Client Connection

Client Connection

Friday, March 17, 2017

Keeping the Focus on A/R in the Second Quarter

Based on over 20 years of experience of accounts receivable management for the legal profession, we know that it is critical that law firms institute regular, steady, professional follow-up of unpaid bills to secure dates of when payment can be expected.  This will help guide future follow-up to increase timely payments and decrease ageing, uncollectable receivables.

As you keep your focus on A/R, consider these two questions:

We have policies and procedures for our attorneys to follow.  Why aren’t they working as well as we’d hoped?

This is a difficult dilemma for many law firms.  While your firm’s financial managers want to have strong black-and-white procedures that are common in most businesses, they are often challenged because there are so many complicated transactions and relationships that do not lend themselves to black-and-white procedures.  All law firms should have written procedures in place concerning A/R management, and communicate their expectations on collections to the attorneys.  However, the procedures need to be workable, and for those receivables that must have exceptions, these exceptions should be monitored closely and not be seen as a way to avoid firm collection policies and rules.  Giving too much individual autonomy to the attorneys is often the root of a firm’s A/R problems.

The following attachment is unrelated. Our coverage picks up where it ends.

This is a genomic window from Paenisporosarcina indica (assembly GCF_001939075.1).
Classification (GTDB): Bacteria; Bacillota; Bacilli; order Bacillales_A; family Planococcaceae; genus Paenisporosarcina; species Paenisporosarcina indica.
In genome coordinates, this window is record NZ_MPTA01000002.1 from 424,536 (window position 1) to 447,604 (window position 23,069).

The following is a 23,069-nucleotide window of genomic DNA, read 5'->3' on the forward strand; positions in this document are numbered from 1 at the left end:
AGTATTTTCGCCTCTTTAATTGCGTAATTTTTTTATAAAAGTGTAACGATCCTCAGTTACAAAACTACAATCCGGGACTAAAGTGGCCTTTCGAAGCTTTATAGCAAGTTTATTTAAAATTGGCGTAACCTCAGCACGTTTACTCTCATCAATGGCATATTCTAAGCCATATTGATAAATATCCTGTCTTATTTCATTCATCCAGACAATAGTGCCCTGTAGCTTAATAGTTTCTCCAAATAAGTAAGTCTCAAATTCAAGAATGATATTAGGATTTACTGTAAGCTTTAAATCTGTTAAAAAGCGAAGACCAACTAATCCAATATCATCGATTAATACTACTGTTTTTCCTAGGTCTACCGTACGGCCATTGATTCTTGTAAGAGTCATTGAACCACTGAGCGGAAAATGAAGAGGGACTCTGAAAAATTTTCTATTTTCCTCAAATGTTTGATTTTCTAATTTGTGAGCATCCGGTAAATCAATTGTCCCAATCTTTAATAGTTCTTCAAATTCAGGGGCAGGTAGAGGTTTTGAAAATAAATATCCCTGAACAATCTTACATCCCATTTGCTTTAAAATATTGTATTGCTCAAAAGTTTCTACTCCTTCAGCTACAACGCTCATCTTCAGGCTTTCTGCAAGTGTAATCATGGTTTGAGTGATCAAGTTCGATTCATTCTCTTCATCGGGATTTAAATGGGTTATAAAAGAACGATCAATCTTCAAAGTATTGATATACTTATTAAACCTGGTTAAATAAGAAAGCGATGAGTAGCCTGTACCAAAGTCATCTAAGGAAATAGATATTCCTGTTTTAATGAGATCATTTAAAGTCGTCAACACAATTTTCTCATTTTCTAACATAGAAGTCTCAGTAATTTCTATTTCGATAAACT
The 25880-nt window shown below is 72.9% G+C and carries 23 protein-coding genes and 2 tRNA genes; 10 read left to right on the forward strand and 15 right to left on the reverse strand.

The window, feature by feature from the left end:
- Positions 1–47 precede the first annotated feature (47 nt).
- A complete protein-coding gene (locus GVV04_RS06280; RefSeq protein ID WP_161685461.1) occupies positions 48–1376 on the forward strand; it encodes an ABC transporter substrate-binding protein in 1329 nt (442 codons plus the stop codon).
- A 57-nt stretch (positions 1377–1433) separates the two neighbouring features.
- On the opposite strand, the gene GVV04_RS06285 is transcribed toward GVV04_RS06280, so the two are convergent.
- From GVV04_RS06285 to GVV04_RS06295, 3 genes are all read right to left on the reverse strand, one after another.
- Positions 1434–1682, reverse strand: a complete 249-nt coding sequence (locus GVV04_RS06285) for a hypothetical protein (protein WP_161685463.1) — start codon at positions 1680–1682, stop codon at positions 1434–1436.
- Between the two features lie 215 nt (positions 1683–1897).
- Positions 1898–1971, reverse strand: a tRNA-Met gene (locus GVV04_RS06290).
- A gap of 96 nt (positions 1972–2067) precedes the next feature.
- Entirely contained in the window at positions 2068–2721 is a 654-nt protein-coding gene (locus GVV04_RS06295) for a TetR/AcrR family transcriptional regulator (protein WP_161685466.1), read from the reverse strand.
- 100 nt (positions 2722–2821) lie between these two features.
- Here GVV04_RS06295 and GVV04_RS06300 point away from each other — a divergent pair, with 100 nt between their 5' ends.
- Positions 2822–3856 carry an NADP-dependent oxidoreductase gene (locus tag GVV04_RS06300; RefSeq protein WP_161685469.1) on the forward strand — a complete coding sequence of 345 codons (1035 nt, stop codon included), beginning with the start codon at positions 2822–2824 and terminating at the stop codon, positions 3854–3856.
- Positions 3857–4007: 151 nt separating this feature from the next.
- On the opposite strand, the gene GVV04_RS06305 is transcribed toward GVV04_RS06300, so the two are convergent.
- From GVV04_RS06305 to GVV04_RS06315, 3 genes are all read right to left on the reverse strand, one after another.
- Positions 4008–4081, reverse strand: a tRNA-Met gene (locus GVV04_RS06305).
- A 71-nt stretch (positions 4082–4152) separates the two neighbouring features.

How can we best overcome the backlog of our older, difficult A/R?

These receivables must be actively pursued until they are paid or determined to be uncollectable.  But lawyers should not delude themselves into thinking that they are going to be paid without effort on the part of the firm.  There must be dedicated, consistent efforts, with status reports going to the leadership of the firm to ensure progress is being made.  Typically, firms focused their efforts on those clients that pay timely and avoid working with older accounts because they take time and are often not pleasant to deal with.  Consistent follow-up efforts are the key to making progress with these types of accounts.  Law firm are making a big mistake if they think these types of receivables will be paid without working closely with clients and letting clients know their account is being monitored.

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